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I Hit A Road Alligator

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It finally happened to me. Really.

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I was driving to the Philadelphia International Airport on I-95 a few weeks ago when I noticed a junky old pick up with a junky old trailer in front of me, and I could see the trailer wobbling from side to side.

“Wow,” I thought, “This guy’s going to lose a tire.” I was transfixed and although I probably should have moved to another lane, I stayed right behind him watching the left rear trailer tire wobbling like crazy. After a few minutes it finally came apart and the entire tread flew off the tire in one piece.

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This was a small passenger type tire on this small trailer and although I’ll never be able to prove it for certain, I’d have bet my salary that the tread that flew off was NOT from a retread. Nevertheless, I’d also bet my salary that all the other motorists who saw the tread flew off thought, “there goes another retread!”

What’s the moral of this short story?

The real causes of rubber on the road are NOT retreads, but improper tire maintenance and junky old tires that should never be on our highways. If all motorists – both car and truck – would check their tires regularly we would see a dramatic decrease in tire debris on our highways. Here are five tips we should all follow:

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1. DO check your air pressure with a tire gauge regularly and do it while the tires are cold. At least once a week if you are a trucker and at least once a month for all other motorists. If your gauge is old and you think it may not be accurate, throw it away and invest in a new one. It is an investment that will pay big dividends.

2. DON’T thump your tires to determine if they need air. If you think you can tell how much air is in a tire by thumping it you might as well thump the hood of your vehicle to determine if you need oil in your engine.

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3. DO a walk around your vehicle on a regular basis and if you really want to do the right thing for your tires run your hands across the tread area and sidewall of each tire. You might get your hands dirty, but it will be a small price to pay for the anomalies your hands might discover. By finding a problem before it’s too late you might save the tire – and even your life or the lives of others by avoiding a tire failure while you are driving.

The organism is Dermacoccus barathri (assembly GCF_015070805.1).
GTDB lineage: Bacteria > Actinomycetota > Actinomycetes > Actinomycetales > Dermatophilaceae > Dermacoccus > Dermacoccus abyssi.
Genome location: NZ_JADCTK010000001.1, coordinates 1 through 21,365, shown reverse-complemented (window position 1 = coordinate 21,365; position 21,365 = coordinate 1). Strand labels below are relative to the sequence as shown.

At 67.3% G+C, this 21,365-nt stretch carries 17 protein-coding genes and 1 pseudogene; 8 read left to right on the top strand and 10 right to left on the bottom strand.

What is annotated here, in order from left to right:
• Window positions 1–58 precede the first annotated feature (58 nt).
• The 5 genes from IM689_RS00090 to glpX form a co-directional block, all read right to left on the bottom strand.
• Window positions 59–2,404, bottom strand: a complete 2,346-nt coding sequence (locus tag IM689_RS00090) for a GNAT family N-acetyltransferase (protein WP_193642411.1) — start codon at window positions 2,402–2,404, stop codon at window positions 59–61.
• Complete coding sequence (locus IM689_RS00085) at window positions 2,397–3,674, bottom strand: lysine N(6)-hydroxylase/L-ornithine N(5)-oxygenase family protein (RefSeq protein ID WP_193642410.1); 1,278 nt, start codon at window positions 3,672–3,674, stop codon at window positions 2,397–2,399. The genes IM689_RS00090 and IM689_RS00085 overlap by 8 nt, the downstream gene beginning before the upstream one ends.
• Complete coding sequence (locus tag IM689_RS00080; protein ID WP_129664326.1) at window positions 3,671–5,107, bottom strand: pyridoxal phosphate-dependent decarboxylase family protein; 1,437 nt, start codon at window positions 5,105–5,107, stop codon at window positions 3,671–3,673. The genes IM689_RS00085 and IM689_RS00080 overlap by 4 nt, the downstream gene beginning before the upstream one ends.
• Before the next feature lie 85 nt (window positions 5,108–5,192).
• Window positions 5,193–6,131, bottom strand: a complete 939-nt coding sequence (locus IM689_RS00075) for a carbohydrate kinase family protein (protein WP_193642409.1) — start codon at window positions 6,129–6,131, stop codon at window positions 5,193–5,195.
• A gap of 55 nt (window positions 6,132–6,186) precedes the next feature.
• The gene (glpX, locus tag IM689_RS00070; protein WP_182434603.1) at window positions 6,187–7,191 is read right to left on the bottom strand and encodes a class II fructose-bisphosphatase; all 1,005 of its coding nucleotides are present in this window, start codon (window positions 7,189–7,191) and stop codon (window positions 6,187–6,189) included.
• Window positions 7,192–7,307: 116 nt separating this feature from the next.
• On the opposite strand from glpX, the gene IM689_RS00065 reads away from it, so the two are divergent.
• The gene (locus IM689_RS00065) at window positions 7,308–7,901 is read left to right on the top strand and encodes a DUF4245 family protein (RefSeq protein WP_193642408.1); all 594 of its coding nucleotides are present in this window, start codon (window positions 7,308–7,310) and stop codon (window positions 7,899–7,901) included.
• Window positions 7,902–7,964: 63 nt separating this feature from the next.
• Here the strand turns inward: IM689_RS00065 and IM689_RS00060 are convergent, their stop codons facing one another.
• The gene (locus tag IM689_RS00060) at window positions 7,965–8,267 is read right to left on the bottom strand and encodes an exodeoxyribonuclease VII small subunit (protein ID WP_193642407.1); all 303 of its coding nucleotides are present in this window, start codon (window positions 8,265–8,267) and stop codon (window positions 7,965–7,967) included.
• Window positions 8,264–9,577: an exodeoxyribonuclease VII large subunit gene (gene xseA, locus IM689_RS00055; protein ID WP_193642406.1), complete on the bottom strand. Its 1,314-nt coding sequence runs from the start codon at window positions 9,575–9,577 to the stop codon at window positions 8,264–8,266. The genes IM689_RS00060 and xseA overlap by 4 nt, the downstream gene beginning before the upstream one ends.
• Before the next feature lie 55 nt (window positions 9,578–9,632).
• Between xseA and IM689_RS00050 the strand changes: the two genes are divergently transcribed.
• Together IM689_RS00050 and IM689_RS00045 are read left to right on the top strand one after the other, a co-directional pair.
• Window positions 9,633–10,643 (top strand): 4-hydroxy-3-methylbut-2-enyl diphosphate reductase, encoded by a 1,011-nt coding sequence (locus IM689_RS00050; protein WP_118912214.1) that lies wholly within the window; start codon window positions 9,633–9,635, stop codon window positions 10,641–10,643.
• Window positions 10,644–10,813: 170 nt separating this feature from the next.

4. DON’T wait until the tread on your tires is down to the legal limit before replacing them. Most tire failures occur when the tire approaches the legal limit. An easy way to check is by buying a tread depth indicator, which can be found at most truck stops or auto supply stores. They are very inexpensive and a good investment. If you aren’t certain what the legal limit is for your tires, visit a reputable tire dealer who will be happy to tell you and will also be happy to show you how to use your tread depth indicator.

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5. DO re-read the four steps shown above and share them with the rest of your family. In fact, it would be a good idea to print this and put one copy in each of your vehicles and one copy on the wall in your garage.

What’s the pay off?

There is an old saying that if you take good care of your tools; your tools will take good care of you. Consider your tires as tools. The more care you give to them, the more money you will save and the safer you and your family will be on the highway. Last but not least, you will be helping to contribute to the extinction of road alligator on our highways.

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For more information about the true causes of rubber on the road, contact the Tire Retread & Repair Information Bureau toll free from anywhere in North America at 888-473-8732 or by email to: [email protected]

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